When I speak of “eating our own,” I refer to some species in the animal kingdom that birth their offspring, then devour them to satisfy their hunger and needs. Firefighters can be no different. We can also “devour” our own in mean-spirited ways that include backstabbing...
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When I speak of “eating our own,” I refer to some species in the animal kingdom that birth their offspring, then devour them to satisfy their hunger and needs.
Firefighters can be no different. We can also “devour” our own in mean-spirited ways that include backstabbing, gossiping and rumor-mongering. Usually, the targets of that maliciousness are the rookie firefighters, EMTs and paramedics. It seems like most everyone has respect for the “older” guys, as though they have earned a spot for themselves and nobody will say anything bad about them. But not the rookies!
It seems the younger people entering our profession are sometimes thrown out there to sink or swim. We put them through firefighter and paramedic school and then ask them to perform as if they were 25-year veterans. And when they do not perform like 25-year veterans, we throw them under the bus.
I got a call recently from an employee who was extremely hurt and frustrated that other firefighters were saying things that were downright demeaning and critical of him behind his back. Not only were they talking about his skills as a firefighter and a paramedic, but they were saying things that were not even job related.
It can hurt and it can cut like a knife through your fabric as a human being. After all, it is human nature – most people like to be liked and thought well of by others. It seems some firefighters, when they “smell the blood in the water” or know they have hit a sore spot with a rookie, continue prodding that area. Some say it is typical firehouse banter and others say it is because firefighters have too much time on their hands during a 24-hour shift.
I can remember my younger days in St. Louis when I was cannon fodder for the older guys. One guy kept trying to push my button for about three months. My strategy was to keep my mouth shut and not respond. One day, I did respond, thinking another strategy would stop it. He stood up at the kitchen table and raised his fists to fight since he did not like what I said. It was obvious – he could dish it out, but he could not take it. I stayed away from him after that and he left me alone.
I have advice for young firefighters and for those who think it is OK to use them as punching bags. To the young firefighters who are also generally EMTs or paramedics – let it run off of you. You have to do your best to ignore it. If you respond, you will embolden some firefighters to think it is OK to continue to bash you, try to humiliate you or play pranks on you.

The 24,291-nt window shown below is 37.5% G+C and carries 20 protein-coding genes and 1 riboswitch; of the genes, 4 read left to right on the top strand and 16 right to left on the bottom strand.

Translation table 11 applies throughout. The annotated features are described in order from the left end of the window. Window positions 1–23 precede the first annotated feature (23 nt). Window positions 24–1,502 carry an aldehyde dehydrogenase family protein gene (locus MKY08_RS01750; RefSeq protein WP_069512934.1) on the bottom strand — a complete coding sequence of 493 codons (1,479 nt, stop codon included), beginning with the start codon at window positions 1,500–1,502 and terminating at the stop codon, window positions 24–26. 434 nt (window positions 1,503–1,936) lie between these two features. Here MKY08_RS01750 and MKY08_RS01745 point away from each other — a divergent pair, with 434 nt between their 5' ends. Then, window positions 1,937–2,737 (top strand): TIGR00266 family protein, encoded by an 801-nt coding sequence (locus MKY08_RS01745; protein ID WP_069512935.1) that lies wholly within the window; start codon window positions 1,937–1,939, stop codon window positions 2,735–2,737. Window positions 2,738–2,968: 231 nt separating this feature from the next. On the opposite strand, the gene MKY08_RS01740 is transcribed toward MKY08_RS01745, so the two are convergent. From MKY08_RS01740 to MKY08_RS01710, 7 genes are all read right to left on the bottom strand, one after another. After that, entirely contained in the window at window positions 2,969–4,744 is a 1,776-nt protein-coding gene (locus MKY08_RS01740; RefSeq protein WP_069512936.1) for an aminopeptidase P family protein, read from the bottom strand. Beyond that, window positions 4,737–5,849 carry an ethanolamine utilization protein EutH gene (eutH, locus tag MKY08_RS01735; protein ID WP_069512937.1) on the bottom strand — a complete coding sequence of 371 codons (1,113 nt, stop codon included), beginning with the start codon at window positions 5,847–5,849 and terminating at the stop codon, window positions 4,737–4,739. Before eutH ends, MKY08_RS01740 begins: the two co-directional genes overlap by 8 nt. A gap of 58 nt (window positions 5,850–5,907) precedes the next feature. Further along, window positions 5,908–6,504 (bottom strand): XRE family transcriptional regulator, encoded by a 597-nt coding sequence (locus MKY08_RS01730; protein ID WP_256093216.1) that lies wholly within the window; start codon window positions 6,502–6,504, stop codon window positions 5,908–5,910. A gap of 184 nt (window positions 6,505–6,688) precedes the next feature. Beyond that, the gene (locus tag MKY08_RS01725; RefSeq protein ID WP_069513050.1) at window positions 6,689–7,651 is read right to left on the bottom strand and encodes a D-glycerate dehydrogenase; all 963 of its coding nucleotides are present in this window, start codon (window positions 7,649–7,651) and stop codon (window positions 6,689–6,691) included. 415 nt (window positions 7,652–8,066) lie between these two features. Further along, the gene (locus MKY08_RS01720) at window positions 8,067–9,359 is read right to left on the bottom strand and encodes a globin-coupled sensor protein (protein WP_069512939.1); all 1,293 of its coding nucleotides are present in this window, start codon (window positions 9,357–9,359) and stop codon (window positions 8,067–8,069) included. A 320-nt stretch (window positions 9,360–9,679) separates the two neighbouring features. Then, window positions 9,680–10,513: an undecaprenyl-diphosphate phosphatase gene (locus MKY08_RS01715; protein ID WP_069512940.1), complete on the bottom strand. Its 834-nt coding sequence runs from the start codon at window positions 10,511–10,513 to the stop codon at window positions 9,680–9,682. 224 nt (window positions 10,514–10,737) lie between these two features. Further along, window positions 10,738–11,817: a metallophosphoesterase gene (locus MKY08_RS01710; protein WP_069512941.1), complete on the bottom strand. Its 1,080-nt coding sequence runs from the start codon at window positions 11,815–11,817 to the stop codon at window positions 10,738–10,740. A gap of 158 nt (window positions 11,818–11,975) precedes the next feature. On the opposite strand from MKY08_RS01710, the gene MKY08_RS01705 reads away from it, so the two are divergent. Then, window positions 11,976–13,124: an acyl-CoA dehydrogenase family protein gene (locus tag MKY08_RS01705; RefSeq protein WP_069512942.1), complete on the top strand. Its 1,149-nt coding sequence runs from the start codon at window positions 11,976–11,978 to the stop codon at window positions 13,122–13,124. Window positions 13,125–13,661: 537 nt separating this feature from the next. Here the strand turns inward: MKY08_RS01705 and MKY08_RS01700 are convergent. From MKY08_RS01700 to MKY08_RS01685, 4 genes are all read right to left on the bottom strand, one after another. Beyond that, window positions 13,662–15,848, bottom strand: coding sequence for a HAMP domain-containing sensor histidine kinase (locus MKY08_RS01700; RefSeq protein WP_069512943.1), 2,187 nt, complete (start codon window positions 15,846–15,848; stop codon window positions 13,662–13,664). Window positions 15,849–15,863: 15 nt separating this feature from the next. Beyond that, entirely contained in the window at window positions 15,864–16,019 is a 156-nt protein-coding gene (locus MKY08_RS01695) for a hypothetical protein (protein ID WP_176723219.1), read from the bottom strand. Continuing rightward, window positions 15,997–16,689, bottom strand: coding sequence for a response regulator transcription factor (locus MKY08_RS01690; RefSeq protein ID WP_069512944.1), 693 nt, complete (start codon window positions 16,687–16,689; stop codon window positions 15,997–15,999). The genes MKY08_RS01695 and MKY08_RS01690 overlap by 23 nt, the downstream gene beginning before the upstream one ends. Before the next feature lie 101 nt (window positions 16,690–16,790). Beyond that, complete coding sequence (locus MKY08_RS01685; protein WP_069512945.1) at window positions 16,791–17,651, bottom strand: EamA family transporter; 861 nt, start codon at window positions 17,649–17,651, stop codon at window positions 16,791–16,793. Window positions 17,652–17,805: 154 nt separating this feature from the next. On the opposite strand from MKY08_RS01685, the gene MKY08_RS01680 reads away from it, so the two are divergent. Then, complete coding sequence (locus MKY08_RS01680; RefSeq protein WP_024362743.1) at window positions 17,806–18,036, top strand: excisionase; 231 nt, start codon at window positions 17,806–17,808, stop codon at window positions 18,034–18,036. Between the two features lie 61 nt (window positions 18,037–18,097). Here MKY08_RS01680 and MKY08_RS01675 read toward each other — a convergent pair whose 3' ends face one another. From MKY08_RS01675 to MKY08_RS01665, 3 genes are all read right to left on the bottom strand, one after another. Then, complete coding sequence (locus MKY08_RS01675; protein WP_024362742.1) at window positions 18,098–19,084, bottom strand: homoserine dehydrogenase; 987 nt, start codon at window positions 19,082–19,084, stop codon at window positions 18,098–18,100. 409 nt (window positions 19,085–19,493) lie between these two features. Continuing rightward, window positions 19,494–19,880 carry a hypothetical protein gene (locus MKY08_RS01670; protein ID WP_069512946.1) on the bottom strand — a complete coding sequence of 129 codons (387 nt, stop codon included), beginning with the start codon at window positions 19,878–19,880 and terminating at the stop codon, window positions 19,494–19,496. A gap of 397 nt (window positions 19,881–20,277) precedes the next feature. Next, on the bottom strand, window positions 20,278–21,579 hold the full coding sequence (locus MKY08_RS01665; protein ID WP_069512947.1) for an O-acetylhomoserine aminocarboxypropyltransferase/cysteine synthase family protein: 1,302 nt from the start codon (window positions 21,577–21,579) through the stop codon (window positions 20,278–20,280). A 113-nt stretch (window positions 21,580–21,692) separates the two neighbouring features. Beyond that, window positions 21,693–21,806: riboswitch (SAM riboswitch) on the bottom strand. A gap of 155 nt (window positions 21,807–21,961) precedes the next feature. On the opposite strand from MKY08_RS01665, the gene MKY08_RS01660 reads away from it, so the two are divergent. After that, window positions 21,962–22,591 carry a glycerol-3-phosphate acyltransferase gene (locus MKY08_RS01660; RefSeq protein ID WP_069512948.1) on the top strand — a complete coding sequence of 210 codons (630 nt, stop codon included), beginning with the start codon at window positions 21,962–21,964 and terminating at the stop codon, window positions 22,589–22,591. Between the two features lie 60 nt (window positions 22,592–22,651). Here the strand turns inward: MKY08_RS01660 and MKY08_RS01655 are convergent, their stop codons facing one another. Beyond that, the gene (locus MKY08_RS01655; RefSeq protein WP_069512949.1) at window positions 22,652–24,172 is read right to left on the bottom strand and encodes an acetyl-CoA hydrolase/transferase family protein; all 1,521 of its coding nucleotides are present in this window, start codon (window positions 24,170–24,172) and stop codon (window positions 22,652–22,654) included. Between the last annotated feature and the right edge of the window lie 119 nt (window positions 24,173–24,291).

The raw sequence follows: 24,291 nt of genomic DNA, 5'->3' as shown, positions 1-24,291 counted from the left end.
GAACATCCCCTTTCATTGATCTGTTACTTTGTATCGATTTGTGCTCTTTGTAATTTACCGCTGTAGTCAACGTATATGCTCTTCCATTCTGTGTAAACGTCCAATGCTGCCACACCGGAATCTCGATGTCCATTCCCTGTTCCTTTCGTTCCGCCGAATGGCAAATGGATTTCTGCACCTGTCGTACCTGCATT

Another strategy for young firefighters is to align with seasoned veterans and ask them to be your mentors. Probably, the seasoned veterans will be honored to be chosen by you and will take you under their wing to provide you with guidance and support. Another thing that happens when you are under the tutelage of seasoned veterans is that they will defend you if something is said about you when you are not present. Those who may think it is OK to bash you will not be so apt to do so when they know you have the support and guidance of a seasoned veteran.
To the seasoned veterans and those who are not rookies – accept the fact that rookies will make mistakes as they learn the profession and their role. Mistakes can be understandable, as long as they were not made maliciously and the rookies did everything possible to avoid it, including if not sure of something, asking someone or not doing it.
Instead of throwing the rookies under the bus and using them for cannon fodder, you should be providing sage advice for them to follow. The seasoned veterans and those who are not yet seasoned should be teaching the younger firefighters about the brotherhood of the fire service. Bashing them and making them feel low-life is not about brother or sisterhood.
There is no strategy that I can offer to the rookie firefighter that will stop people from making or saying negative comments about you. Make no mistake, you are human. You will make mistakes as a firefighter, EMT or paramedic. If the pace of criticism becomes too severe, you may be doing something wrong. Talk with someone in your fire department that you can confide in and ask for honest feedback.
There is no joy in hearing that someone in your fire department has verbally attacked you on a personal level. But always take the high road, be ethical and never attack anyone on a personal level. As the saying goes, “Never wrestle with a pig. The pig will love it and all you will get is muddy.”
GARY LUDWIG, MS, EMT-P, a Firehouse® contributing editor, is a deputy fire chief with the Memphis, TN, Fire Department. He is chair of the EMS Section for the International Association of Fire Chiefs (IAFC), was appointed to the National EMS Advisory Council by the U.S. Secretary of Transportation and is a member of the International Association of Fire Fighters (IAFF) EMS Standing Committee. Ludwig has a master’s degree in business and management and is a licensed paramedic. He can be reached at www.garyludwig.com.